Lucy Parker is an auto-buy author for me; I really love her contemporary romances set in the London entertainment world. In this one, protagonists Sabrina and Nick are rival TV presenters who are forced to work together to revive their network’s struggling morning show. If you enjoy enemies to lovers, this book is a great example! I especially liked how Sabrina and Nick resolve their conflicts like adults; there are no stupid misunderstandings or secrets kept for no reason. I note that, while this book can technically stand alone, it does refer back frequently to the events of the previous book, The Austen Playbook. Definitely recommended for romance fans, although my favorite Parker books remain her first two, Act Like It and Pretty Face.

Review: Ex Libris

Ex LibrisAnne Fadiman, Ex Libris: Confessions of a Common Reader

This collection of essays by Anne Fadiman deals with a topic that is dear to every reader’s heart: books and reading. In “Marrying Libraries,” she describes how she didn’t truly feel married to her husband until they merged their book collections. In “My Odd Shelf,” she shares her idiosyncratic passion for polar exploration narratives. In “The His’er Problem,” she discusses the English language’s deficiency in not having a gender-neutral third-person singular pronoun. In “The Catalogical Imperative,” she cheekily admits her love of mail-order catalogues. And in “Never Do That to a Book,” she divides readers into “courtly” book lovers and “carnal” book lovers, proudly declaring herself to be one of the latter. Throughout these essays, Fadiman keeps a fairly light, playful tone, but she also deals with weightier topics such as her father’s deteriorating health. Still, the focus remains on books and how the love of reading can shape a person’s life.

I don’t seem to be very good at reading essays; I tend to read them all in one gulp, like a novel, even though I think I ought to dip in and out, reading only a couple at a time. As with any short story or essay collection, some installments are better and more memorable than others. The one I enjoyed most is probably “Marrying Libraries,” which not only touched on serious issues like whose copy of a book should be kept and whose discarded, but also showed a sweet little glimpse into Fadiman’s relationship with her husband. I found “Never Do That to a Book” to be the most controversial, as Fadiman seems to poke fun at people who take care of their books as physical objects. She and her family, it seems, don’t mind dog-earing, tearing out pages, breaking spines, and so forth. I’m not saying those things are wrong, but I also don’t think it’s wrong to keep one’s books looking nice! Overall, I sometimes enjoyed Fadiman’s breezy tone and sometimes found her a bit pretentious. But the essays are certainly fun reads for book lovers!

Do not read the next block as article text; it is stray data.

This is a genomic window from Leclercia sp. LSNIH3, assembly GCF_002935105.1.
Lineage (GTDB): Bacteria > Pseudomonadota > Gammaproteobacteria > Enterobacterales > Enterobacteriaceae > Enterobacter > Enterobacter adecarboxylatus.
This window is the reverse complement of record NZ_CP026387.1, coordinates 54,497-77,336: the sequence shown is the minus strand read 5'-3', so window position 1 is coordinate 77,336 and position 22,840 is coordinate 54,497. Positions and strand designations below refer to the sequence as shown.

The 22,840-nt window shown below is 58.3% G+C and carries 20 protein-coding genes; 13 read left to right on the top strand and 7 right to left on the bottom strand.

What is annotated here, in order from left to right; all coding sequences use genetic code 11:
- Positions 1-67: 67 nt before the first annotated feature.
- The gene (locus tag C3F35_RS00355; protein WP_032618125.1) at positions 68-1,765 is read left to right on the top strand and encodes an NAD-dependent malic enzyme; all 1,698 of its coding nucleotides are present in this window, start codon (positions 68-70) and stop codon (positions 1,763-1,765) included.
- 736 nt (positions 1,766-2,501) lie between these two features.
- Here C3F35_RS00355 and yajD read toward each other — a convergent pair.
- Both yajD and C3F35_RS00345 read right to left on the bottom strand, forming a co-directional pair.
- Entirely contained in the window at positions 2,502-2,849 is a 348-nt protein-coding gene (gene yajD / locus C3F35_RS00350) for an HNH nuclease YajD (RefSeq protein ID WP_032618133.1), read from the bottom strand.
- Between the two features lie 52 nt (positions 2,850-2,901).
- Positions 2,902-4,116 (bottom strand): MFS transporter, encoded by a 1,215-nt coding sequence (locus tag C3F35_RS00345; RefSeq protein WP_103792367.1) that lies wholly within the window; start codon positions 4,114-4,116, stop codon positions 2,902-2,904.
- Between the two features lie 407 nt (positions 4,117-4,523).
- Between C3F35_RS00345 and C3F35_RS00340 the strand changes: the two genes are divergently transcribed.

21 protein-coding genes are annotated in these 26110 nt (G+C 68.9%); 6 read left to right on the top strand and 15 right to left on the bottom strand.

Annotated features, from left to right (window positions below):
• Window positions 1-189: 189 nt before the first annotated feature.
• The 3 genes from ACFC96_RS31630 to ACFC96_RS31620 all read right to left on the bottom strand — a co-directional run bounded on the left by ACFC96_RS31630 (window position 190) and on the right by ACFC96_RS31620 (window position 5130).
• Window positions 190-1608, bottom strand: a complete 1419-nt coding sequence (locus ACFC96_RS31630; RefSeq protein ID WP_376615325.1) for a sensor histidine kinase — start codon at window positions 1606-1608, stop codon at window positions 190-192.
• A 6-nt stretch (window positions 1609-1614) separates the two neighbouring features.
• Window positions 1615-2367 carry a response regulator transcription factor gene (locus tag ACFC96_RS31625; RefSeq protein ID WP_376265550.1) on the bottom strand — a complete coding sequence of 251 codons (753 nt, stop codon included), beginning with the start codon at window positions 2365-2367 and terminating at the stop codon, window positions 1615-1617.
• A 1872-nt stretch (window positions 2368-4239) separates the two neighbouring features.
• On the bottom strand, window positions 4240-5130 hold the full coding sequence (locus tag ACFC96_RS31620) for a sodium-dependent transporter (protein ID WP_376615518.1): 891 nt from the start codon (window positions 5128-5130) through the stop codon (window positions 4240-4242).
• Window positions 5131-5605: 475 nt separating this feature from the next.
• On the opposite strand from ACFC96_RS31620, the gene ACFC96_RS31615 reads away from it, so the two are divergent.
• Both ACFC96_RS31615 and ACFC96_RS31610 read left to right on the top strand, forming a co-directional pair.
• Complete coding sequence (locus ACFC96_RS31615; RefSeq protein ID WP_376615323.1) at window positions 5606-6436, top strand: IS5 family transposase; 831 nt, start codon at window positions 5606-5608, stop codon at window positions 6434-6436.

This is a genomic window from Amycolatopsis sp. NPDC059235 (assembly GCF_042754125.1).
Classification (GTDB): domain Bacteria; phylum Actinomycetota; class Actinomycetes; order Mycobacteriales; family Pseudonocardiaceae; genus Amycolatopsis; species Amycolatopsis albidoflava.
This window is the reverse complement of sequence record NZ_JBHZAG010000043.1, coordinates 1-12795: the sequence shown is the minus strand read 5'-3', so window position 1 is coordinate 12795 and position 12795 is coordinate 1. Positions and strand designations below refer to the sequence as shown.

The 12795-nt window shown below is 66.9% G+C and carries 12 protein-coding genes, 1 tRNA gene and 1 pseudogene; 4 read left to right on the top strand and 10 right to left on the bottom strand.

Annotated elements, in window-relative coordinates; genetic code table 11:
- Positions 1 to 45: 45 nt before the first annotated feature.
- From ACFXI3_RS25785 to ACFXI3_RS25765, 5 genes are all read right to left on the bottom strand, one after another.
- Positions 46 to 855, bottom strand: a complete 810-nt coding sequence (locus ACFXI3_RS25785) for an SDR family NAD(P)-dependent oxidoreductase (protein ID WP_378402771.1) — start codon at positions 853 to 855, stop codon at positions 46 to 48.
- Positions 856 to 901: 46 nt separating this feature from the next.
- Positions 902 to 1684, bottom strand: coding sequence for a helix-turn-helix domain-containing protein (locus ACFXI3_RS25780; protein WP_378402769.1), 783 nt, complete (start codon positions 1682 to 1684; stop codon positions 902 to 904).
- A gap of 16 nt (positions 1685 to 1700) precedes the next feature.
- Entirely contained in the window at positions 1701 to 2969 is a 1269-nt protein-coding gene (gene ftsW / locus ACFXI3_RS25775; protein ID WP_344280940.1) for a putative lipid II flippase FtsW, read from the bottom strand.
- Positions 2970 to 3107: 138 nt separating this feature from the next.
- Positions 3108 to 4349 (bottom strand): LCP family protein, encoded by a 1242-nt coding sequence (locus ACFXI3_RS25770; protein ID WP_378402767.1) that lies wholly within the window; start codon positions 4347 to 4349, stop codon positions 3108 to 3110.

Review: Are Women Human?

Are Women Human? by Dorothy L. SayersDorothy L. Sayers, Are Women Human?

Dorothy Sayers is best known for her mystery series featuring Lord Peter Wimsey, but she wrote on a lot of other topics too. This short volume contains two of her essays in which she explicitly talks about the role of women in society and the feminist movement as she perceived it in the early 20th century. Sayers’ central point in these essays is that people should spend less time thinking about “women” as a class and more about each particular woman as an individual. She notes that opinions, beliefs, intellect, and abilities vary among women just as they do among men. She also champions a woman’s right to work outside the home if she wants to; both women and men should be able to do work that they enjoy and at which they excel.

I really enjoyed both of these thoughtful, witty essays. Even though they were written many decades ago and the world has changed a lot since then, I think Sayers’ observations remain relevant and interesting. I especially liked what she says about the idea that a woman’s place is in the home. She points out that in the Middle Ages, a lot of the most interesting and important jobs were done in the home — weaving, dyeing, food production, brewing, estate management, etc. These all used to be women’s jobs, and they didn’t become men’s jobs until after the Industrial Revolution, when they moved into factories. I don’t tend to read a lot of feminist theory, but I’d recommend this book to anyone interested in the history of the feminist movement — or anyone looking for a quick, humorous, and thought-provoking read!